Old proven methods are becoming increasingly important, despite the speed with which everything changes. This is the paradox of modern security policy.
Britain and other countries are no longer firing cold war veterans who have experience in counter-propaganda and spyware capture. These people understood the mentality of the Soviet Union at that time; they can understand the intentions of Russia now. They can, in general noise, catch the necessary signal, analyzing which events are combined into a general picture, and which - the result of accidents.
In turn, men and women dressed in uniforms learn to handle maps and compasses in case Russia breaks down satellite communications and other technologies on which we depend. Traditional weapon in many cases it turns out to be more reliable. In the Baltic States and not only our special operations forces teach locals guerilla warfare. In a sense, this is the legacy of the Forest Brothers guerrilla resistance in 40-50.
All this produces a good deterrent effect. The Kremlin has enjoyed its success over the past 25 years. Western countries refused to believe that Russia had aggressive intentions. Then they did not want to believe that these intentions would turn into aggressive actions. And then, for political and economic reasons, they decided to pretend that nothing happened.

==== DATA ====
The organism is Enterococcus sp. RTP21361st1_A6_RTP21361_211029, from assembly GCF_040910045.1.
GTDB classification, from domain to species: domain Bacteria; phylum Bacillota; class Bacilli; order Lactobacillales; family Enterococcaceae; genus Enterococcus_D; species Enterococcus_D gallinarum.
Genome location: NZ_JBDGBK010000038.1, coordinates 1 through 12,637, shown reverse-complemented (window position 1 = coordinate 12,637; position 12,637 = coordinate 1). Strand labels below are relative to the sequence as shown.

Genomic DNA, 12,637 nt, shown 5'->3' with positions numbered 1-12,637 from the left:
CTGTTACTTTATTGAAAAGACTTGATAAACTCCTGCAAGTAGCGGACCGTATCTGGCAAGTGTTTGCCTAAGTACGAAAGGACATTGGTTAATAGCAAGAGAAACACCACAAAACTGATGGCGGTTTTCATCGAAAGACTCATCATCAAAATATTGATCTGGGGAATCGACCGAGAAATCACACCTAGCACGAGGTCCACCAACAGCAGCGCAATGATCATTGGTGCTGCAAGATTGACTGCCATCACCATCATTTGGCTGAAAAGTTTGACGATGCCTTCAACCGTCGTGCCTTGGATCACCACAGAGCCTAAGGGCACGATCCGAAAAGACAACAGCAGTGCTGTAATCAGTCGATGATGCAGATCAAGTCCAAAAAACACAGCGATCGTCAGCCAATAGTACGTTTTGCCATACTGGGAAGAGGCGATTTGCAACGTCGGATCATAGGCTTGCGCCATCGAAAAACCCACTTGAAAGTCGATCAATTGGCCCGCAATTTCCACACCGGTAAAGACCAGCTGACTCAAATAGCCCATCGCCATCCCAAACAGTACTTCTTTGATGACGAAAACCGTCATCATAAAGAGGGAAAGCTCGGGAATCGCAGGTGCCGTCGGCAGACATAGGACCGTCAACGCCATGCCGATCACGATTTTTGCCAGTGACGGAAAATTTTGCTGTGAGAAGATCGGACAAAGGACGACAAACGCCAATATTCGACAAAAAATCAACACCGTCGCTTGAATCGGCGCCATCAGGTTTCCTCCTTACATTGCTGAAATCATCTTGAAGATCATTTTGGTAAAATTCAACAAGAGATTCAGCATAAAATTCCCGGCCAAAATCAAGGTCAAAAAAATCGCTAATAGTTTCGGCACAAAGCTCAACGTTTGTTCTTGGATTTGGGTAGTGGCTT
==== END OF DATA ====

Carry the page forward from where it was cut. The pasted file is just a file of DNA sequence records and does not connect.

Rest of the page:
Now this era is over. The Kremlin understands that its long-term attack on the West is becoming risky. His spies can catch. His illegal transactions will be announced and presented before the court. If he decides to attack, it will cost him dearly. No one can guarantee security, but all this means that the risk of an escalation of the conflict has become lower.
This problem has two sides. We still do not quite understand what is being said when it comes to "Kremlin tactics." How does Russia use drones? Artificial Intelligence? Face recognition technology?
Of particular concern is how we will protect the population. We are talking not only about those who criticize the Kremlin in their official statements. At risk all those who are related to the security of the state. I constantly hear examples (which are refuted at the official level) of the use of cyber attacks against NATO personnel at all levels. New technologies make it possible to deliver an incredibly accurate point punch. For example, an episode with hacking of smartphones of German soldiers in Lithuania, when they believed that their second half changed them until they were at home. If something like this was the place to be, then this is one of the oldest tricks, but it was very skillfully implemented using social networks and other modern means of communication.
We not only fail to keep up with the rapidly evolving threat. We also lack the experience of proven fighters. Western countries have lost their skills in studying Russia after the 1991 year. We hire and train Russian-speaking specialists, but some skills have been developing for decades. Officials say that in the heart of the intelligence world, the traditional approach to learning has always been maintained. But this is not so much benefit when we talk about the Russian threat to society - education, energy, finance, the media, the legal system, and so on. We need an open and detailed debate about Russian influence and how to deal with it, and then strengthen the vulnerabilities enjoyed by the Kremlin.
Fortunately, our allies - the Baltics, Ukraine, Central Europe and others - have this experience. We need to learn from them.